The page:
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That Sinking Feeling: Sinkholes, Florida Law, and Some Questions Raised by The Recent Collapse in Land O’ Lakes

July 25, 2017

The recent catastrophic ground cover collapse in Land O’Lakes attributed to a sinkhole highlights the unique aspects of Florida geology and the impact it can have on the risks faced by building owners and their insurers. In central and western Florida, the land generally consists of a layer of limestone topped by layers of clays and sands. The limestone is a vestige of the shells and skeletons of marine life deposited during prehistoric periods when that layer was at the bottom of shallow seas. Over time, limestone was formed and covered by layers of silts and sands. The limestone is slowly dissolved by groundwater and constitutes part of the aquifer.

As cavities in the limestone form, sands immediately above the limestone can begin to ravel downward into them, a process that can eventually lead to movement in the sands close to or at the ground surface. As cavities in the limestone grow, portions can become susceptible to collapse, allowing the sandy overburden to sink along with anything that has been built upon it. In the case of the sinkhole in Land O’Lakes, the collapsing material was significant, impacting several nearby residential lots.

The risk posed by sinkhole conditions prompted the Florida Legislature to enact legislation making sinkhole coverage mandatory. Claims under the new coverage proliferated with often little evidence other than minor cracks in buildings equally consistent with the normal settlement. To address the ever-increasing claims, the Florida legislature amended the statute that required such coverage by distinguishing it from catastrophic ground cover collapse (which occurred in Land O’Lakes). Further refinements were made in 2011 where, for the first time, objective standards were adopted for the “structural damage” required for a claim under sinkhole coverage. The elements that are required for coverage under the mandatory catastrophic ground cover collapse were also defined.

According to reports, the recent Land O’Lakes sinkhole started on July 14, 2017 (Friday) as a depression in the surface of the ground that opened up behind the home located at 21825 Ocean Pines Drive. The first call to authorities was received at 7:21 a.m., and Fire Rescue crews arrived on the scene at 7:36 a.m. The sinkhole stopped growing around 5 p.m. Friday. By Tuesday (July 18), no new activity had been observed and local officials concluded the sinkhole had stabilized. The next day, however, the sinkhole widened another ten feet, prompting officials to warn additional residents that they may need to evacuate. The sinkhole is now 235 feet in diameter and 50 feet deep. Two homes were destroyed, and five others have been tagged as unsafe and remain evacuated as of Monday morning. Fortunately, no injuries have been reported.

The catastrophic ground cover collapse in Land O’Lakes, coupled with reports that sinkhole activity had previously been identified at one of the properties, give rise to a number of questions.

The first question is whether an insurer that paid for a sinkhole loss on a property is obligated to pay for a second loss if the property owner failed to properly “fix” the sinkhole after the first claim. Where the policy provides coverage for damage to the home caused sinkhole activity, such coverage is often provided as an exception to the exclusion for the earth movement. Where sinkhole activity causes structural damage to a home (a “sinkhole loss”), coverage includes the cost to stabilize the land and the building and repair the foundation. An insured’s failure to address sinkhole conditions that result in subsequent damage from unaddressed conditions detected in the first loss could constitute neglect that should bar the subsequent claim.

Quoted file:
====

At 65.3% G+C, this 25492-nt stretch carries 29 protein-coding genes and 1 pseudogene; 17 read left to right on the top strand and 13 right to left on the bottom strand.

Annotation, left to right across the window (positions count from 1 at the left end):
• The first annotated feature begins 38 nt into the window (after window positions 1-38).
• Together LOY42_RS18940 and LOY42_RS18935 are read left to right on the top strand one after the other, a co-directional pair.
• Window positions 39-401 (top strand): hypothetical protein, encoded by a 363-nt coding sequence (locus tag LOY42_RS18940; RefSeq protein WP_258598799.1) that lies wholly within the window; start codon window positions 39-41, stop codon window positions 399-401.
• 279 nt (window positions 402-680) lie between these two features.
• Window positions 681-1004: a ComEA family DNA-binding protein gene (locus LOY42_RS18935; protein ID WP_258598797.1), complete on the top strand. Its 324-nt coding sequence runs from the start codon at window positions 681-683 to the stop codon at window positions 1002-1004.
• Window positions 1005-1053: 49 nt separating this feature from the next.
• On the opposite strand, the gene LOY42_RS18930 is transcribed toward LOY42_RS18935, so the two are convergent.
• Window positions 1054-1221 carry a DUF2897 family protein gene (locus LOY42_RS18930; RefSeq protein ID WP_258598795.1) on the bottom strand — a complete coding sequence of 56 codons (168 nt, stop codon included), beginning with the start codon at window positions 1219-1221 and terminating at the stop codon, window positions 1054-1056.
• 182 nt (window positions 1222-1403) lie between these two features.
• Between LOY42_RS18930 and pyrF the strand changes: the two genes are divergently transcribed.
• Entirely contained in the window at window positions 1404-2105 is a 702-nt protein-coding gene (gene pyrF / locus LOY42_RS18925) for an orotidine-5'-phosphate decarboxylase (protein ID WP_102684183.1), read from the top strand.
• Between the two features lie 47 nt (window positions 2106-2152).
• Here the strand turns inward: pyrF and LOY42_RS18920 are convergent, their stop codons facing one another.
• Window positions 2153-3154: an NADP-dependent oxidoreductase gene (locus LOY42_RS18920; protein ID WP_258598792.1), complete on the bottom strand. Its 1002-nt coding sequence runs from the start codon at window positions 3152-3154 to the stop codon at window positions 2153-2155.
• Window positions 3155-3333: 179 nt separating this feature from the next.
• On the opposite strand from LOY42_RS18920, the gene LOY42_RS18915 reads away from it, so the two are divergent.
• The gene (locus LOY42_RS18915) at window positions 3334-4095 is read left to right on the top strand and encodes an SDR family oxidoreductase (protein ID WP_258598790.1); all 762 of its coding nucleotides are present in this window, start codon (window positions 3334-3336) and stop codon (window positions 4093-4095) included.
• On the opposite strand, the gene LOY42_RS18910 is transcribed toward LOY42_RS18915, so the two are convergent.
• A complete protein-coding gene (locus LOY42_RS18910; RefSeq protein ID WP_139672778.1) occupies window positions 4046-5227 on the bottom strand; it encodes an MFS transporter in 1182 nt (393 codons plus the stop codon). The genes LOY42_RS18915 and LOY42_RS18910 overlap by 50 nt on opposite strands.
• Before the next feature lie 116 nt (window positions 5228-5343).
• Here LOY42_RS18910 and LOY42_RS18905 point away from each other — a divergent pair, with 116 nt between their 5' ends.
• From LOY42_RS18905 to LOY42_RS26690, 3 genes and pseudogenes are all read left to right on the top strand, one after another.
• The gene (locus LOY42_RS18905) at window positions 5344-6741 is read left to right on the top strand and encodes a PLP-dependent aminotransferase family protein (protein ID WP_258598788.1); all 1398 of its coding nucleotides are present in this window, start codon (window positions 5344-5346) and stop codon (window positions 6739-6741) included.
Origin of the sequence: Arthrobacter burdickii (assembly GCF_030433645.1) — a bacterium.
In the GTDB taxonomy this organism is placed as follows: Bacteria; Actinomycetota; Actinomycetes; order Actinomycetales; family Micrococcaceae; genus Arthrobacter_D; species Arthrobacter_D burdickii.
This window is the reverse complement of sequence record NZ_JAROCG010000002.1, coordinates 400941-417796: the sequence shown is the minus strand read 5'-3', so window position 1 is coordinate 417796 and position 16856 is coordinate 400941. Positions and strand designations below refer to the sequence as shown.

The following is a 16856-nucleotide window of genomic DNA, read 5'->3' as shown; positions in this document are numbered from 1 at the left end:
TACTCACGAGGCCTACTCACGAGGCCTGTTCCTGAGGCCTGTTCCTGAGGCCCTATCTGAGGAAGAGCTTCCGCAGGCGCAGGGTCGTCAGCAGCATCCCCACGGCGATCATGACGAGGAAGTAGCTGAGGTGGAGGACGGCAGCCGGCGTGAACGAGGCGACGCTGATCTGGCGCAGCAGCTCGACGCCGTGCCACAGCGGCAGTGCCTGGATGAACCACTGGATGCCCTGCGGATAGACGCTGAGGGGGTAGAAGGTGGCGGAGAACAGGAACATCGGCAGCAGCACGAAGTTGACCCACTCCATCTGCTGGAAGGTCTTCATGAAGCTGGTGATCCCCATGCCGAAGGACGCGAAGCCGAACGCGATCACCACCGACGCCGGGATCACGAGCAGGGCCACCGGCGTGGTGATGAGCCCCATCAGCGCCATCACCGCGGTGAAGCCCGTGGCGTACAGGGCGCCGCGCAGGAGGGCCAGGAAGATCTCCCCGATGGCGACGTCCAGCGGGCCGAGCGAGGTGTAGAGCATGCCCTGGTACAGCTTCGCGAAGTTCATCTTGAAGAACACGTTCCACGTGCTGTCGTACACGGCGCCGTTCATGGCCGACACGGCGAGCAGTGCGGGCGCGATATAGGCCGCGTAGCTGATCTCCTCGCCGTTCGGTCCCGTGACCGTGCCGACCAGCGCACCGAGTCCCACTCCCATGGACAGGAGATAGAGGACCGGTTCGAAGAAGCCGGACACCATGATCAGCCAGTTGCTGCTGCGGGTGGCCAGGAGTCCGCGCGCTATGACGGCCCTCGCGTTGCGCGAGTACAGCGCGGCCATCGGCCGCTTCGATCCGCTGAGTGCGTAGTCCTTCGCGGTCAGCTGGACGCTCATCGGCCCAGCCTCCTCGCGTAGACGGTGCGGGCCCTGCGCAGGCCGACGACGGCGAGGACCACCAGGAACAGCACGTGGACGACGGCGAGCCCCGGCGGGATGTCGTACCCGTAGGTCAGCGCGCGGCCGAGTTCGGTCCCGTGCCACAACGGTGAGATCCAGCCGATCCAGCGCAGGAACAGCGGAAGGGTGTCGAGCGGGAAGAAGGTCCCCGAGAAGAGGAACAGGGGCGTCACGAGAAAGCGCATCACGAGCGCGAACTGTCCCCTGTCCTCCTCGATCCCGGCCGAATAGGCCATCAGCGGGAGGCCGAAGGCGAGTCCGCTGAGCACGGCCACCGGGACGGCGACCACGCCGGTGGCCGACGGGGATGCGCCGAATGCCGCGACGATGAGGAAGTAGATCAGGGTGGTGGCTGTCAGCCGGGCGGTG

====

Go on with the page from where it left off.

Apart from sinkhole activity, Florida law requires homeowner’s policies to include coverage for “Catastrophic Ground Cover Collapse,” such as the loss in Land O’Lakes. This coverage is triggered only where there is all of the following:

  • The abrupt collapse of the ground cover;
  • A depression in the ground cover clearly visible to the naked eye;
  • “structural damage” to the dwelling, including the foundation; and
  • The dwelling is condemned and ordered to be vacated by the governmental agency authorized to issue such an order for that structure.

The question in a subsequent claim will be whether the sinkhole activity left unaddressed by the insured in the first claim is the same condition that resulted in a subsequent catastrophic ground cover collapse. That will be a factual question for experts.

The coverage analysis is the same whether the insurer at the time of the second loss is a new insurer or has issued a renewal policy. Sinkhole coverage provided by the policy for the cost to stabilize the land and the building, and repair the foundation, is triggered by structural damage to the insured building. As a practical matter, a properly repaired sinkhole may pose less risk than a property that has never been examined for sinkhole activity. Once an insurer elects to provide sinkhole coverage for a property, the question will be whether damage to the insured building occurred during its policy period and whether the insured’s neglect to address conditions detected in the previous claim caused the subsequent loss.